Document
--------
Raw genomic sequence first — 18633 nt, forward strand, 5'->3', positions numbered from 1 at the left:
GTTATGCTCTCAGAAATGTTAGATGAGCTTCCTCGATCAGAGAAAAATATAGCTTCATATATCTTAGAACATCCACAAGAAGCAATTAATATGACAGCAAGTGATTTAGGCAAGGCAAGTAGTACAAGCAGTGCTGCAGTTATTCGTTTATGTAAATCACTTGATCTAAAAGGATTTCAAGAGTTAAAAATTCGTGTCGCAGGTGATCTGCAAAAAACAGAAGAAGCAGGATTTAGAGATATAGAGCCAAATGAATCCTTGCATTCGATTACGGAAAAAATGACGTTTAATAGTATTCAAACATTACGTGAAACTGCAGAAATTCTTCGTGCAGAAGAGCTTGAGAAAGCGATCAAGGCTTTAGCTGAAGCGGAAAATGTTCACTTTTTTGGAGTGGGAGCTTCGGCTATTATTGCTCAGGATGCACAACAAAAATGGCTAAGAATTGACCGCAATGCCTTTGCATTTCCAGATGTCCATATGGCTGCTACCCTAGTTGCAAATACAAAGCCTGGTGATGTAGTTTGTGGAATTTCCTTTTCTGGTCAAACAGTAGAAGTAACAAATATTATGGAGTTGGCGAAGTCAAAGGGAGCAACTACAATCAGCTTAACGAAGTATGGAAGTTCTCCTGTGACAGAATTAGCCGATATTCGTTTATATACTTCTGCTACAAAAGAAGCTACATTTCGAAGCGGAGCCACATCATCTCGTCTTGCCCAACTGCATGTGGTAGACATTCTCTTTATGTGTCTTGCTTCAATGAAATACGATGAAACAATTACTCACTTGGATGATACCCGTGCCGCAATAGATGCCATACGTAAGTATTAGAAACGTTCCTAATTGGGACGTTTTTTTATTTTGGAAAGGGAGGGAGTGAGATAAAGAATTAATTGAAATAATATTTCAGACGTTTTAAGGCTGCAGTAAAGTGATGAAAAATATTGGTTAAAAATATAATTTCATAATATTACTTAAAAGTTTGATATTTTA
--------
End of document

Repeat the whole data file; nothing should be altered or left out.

Raw genomic sequence first — 18633 nt, forward strand, 5'->3', positions numbered from 1 at the left:
GTTATGCTCTCAGAAATGTTAGATGAGCTTCCTCGATCAGAGAAAAATATAGCTTCATATATCTTAGAACATCCACAAGAAGCAATTAATATGACAGCAAGTGATTTAGGCAAGGCAAGTAGTACAAGCAGTGCTGCAGTTATTCGTTTATGTAAATCACTTGATCTAAAAGGATTTCAAGAGTTAAAAATTCGTGTCGCAGGTGATCTGCAAAAAACAGAAGAAGCAGGATTTAGAGATATAGAGCCAAATGAATCCTTGCATTCGATTACGGAAAAAATGACGTTTAATAGTATTCAAACATTACGTGAAACTGCAGAAATTCTTCGTGCAGAAGAGCTTGAGAAAGCGATCAAGGCTTTAGCTGAAGCGGAAAATGTTCACTTTTTTGGAGTGGGAGCTTCGGCTATTATTGCTCAGGATGCACAACAAAAATGGCTAAGAATTGACCGCAATGCCTTTGCATTTCCAGATGTCCATATGGCTGCTACCCTAGTTGCAAATACAAAGCCTGGTGATGTAGTTTGTGGAATTTCCTTTTCTGGTCAAACAGTAGAAGTAACAAATATTATGGAGTTGGCGAAGTCAAAGGGAGCAACTACAATCAGCTTAACGAAGTATGGAAGTTCTCCTGTGACAGAATTAGCCGATATTCGTTTATATACTTCTGCTACAAAAGAAGCTACATTTCGAAGCGGAGCCACATCATCTCGTCTTGCCCAACTGCATGTGGTAGACATTCTCTTTATGTGTCTTGCTTCAATGAAATACGATGAAACAATTACTCACTTGGATGATACCCGTGCCGCAATAGATGCCATACGTAAGTATTAGAAACGTTCCTAATTGGGACGTTTTTTTATTTTGGAAAGGGAGGGAGTGAGATAAAGAATTAATTGAAATAATATTTCAGACGTTTTAAGGCTGCAGTAAAGTGATGAAAAATATTGGTTAAAAATATAATTTCATAATATTACTTAAAAGTTTGATATTTTA